Author: Kim McFadden, coffee lover and co-founder of Bleu Laurel Wellness
First step is to assemble all the supplies and equipment that you will need:
• French Press
• Filtered Water
• Digital Scale
• Coffee Beans
• Electric Kettle or Tea Pot
• Burr Grinder
• Coffee Cup
Next, run the hot tap in your kitchen until the water gets hot. Fill up your French Press and coffee cup(s)/thermos with hot water. Put the lid back on. Let all your brewing and drinking equipment warm up. There is nothing worse than pouring nice hot water into a cold French Press. The temperature will immediately drop and will not result in a flavorful cup of coffee.
Weigh your water. I place my electric kettle on my scale and zero it out. I weigh out 600 grams of filtered water into my kettle. This is approximately 21 ounces of water. This is about 10% (about 2 ounces) more than I want to drink. I use 10% additional water as the beans will absorb it.
Weight out your beans. I place the hopper from the grinder on the scale and zero it out. I weigh out 40 grams of beans. This is about 6 Tablespoons of beans. I like light roast and drink it black so I use a 1:15 ratio. That means that for every one gram of bean I use 15 grams of water. The rule of thumb is to start with a 1:14 ratio and adjust for your taste. If you drink a dark roast and like cream and sugar you may want to start with 1:14. If it tastes weak decrease to 13 or go up to 15 if it’s too strong. This is why I use a digital scale. It’s difficult to make accurate adjustments if you don’t measure. Believe it or not, precision makes the taste. I have provided an approximation if you are using a measuring spoon instead of a scale but it is only approximate. I highly recommend investing in a kitchen scale.
Grind the beans. Grind the beans on the medium-coarse to coarse setting. They should look like coarse sea salt. Use a burr grinder (as opposed to a blade grinder) as it will uniformly grind the coffee beans into the desired coarse-ness. Blade grinders create varying-sized chunks which is undesirable. You can also use pre-ground coffee but it has to be ground like coarse sea salt – for French Press. Standard bags of pre-ground coffee are ground for drip coffee makers – much more finely that is needed for successful French Press coffee. If the coffee is ground too finely and used in a French Press the resulting coffee will be “muddy” tasting. Meaning that the there is a “stewed” flavor – where the flavors are not clearly differentiated and instead are merged into one, undefined, flavor. This “ruins” the coffee as you will not be able to taste all of the varying flavors of the coffee. These are the flavor descriptions that are on the bags, like, “rose, kiwi and pear.” Believe me. You definitely want to taste the rose, kiwi and pear. As opposed to it tasting “flat” or non-distinctive.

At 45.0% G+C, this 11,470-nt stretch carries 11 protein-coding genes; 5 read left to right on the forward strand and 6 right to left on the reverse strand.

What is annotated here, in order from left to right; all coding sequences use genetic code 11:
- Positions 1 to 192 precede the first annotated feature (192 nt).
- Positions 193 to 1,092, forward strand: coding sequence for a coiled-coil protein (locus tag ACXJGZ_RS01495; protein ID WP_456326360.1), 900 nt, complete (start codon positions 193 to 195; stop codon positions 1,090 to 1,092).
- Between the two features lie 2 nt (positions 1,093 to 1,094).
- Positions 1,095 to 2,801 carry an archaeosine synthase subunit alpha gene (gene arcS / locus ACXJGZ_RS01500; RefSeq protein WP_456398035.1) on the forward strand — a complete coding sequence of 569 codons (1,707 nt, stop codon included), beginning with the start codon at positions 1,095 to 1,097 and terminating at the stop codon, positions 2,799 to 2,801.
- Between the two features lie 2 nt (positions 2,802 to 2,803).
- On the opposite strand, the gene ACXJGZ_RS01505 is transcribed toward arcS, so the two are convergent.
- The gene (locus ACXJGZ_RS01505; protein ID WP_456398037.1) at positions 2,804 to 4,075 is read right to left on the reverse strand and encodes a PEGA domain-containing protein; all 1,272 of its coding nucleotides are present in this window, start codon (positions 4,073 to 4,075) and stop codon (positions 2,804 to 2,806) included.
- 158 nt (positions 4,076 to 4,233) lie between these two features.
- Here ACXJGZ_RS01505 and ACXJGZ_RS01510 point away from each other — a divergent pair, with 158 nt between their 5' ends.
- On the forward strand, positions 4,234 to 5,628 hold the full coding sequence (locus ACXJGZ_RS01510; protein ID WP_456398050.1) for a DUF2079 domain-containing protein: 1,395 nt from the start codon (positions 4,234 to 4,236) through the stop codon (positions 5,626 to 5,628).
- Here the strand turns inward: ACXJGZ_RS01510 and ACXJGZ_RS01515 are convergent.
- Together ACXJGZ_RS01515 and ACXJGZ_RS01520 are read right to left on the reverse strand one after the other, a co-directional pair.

Heat the water. Yes. Boiling water should not, I repeat, should not be poured over the ground coffee in a French Press. The best extraction temperature of the water depends on the roast: light roast 205°F, dark roast 195-200°F. You should adjust the heat of the water to the type of coffee and how it tastes to you. The lighter the roast the hotter the water. If you like it, keep the temp the same. If not, try experimenting. Since I drink my light roast coffee black, I heat it to 205°F. What I actually do is heat it to boiling and let it cool for 30-45 seconds by swishing it around in the electric kettle with the lid open. Ba careful not to burn yourself. Steam hurts.
Bloom. Now it is time to empty the preheat water from the French Press. Next, add the grounds. Then, add about 20% of the hot water. Gently stir and allow to bloom – rest – for 30 seconds. Then, add the remainder of the hot water and gently swirl.
Steep. Set timer and let steep for 3 minutes. Each bean is a little different. When it tastes “thin” I increase the steep time. If it is too strong I will try reducing the steep time. Have fun and experiment. Each type of coffee is different and requires small adjustments. It’s something between an art and a science.
Plunge (gently). Place the French Press top on the vessel. Gently swirl the contents to send the grounds to the bottom and make the pressing easier. Go slow and easy or you may end up with grounds in your coffee or some of the precious elixir could end up on the counter. Fight coffee abuse! (ha, ha)
Empty the preheat water out of your coffee cup(s) or thermos. Pour out your coffee. Note: if making more than one cup do not leave in press. It will over-extract. Pour into pre-heated carafe/insulated cup.
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